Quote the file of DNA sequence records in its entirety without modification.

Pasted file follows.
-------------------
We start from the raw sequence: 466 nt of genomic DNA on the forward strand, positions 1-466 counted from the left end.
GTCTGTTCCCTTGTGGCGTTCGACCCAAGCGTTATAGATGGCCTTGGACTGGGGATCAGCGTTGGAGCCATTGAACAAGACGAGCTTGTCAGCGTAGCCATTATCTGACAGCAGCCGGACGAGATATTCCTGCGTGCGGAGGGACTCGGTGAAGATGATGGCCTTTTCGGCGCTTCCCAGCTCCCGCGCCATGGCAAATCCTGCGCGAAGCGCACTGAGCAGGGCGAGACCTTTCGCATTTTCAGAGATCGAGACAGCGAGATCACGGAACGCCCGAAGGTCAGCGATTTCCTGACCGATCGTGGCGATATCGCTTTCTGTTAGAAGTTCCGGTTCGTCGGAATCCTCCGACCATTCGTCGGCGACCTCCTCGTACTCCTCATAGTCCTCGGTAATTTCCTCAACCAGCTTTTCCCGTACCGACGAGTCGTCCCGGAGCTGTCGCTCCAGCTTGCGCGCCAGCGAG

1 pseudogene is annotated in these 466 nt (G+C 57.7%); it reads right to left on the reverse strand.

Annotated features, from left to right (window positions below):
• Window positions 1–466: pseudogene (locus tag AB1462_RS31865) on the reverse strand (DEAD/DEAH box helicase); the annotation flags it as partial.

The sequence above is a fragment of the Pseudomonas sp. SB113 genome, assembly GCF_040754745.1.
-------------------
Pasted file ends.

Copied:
We start from the raw sequence: 466 nt of genomic DNA on the forward strand, positions 1-466 counted from the left end.
GTCTGTTCCCTTGTGGCGTTCGACCCAAGCGTTATAGATGGCCTTGGACTGGGGATCAGCGTTGGAGCCATTGAACAAGACGAGCTTGTCAGCGTAGCCATTATCTGACAGCAGCCGGACGAGATATTCCTGCGTGCGGAGGGACTCGGTGAAGATGATGGCCTTTTCGGCGCTTCCCAGCTCCCGCGCCATGGCAAATCCTGCGCGAAGCGCACTGAGCAGGGCGAGACCTTTCGCATTTTCAGAGATCGAGACAGCGAGATCACGGAACGCCCGAAGGTCAGCGATTTCCTGACCGATCGTGGCGATATCGCTTTCTGTTAGAAGTTCCGGTTCGTCGGAATCCTCCGACCATTCGTCGGCGACCTCCTCGTACTCCTCATAGTCCTCGGTAATTTCCTCAACCAGCTTTTCCCGTACCGACGAGTCGTCCCGGAGCTGTCGCTCCAGCTTGCGCGCCAGCGAG

1 pseudogene is annotated in these 466 nt (G+C 57.7%); it reads right to left on the reverse strand.

Annotated features, from left to right (window positions below):
• Window positions 1–466: pseudogene (locus tag AB1462_RS31865) on the reverse strand (DEAD/DEAH box helicase); the annotation flags it as partial.

The sequence above is a fragment of the Pseudomonas sp. SB113 genome, assembly GCF_040754745.1.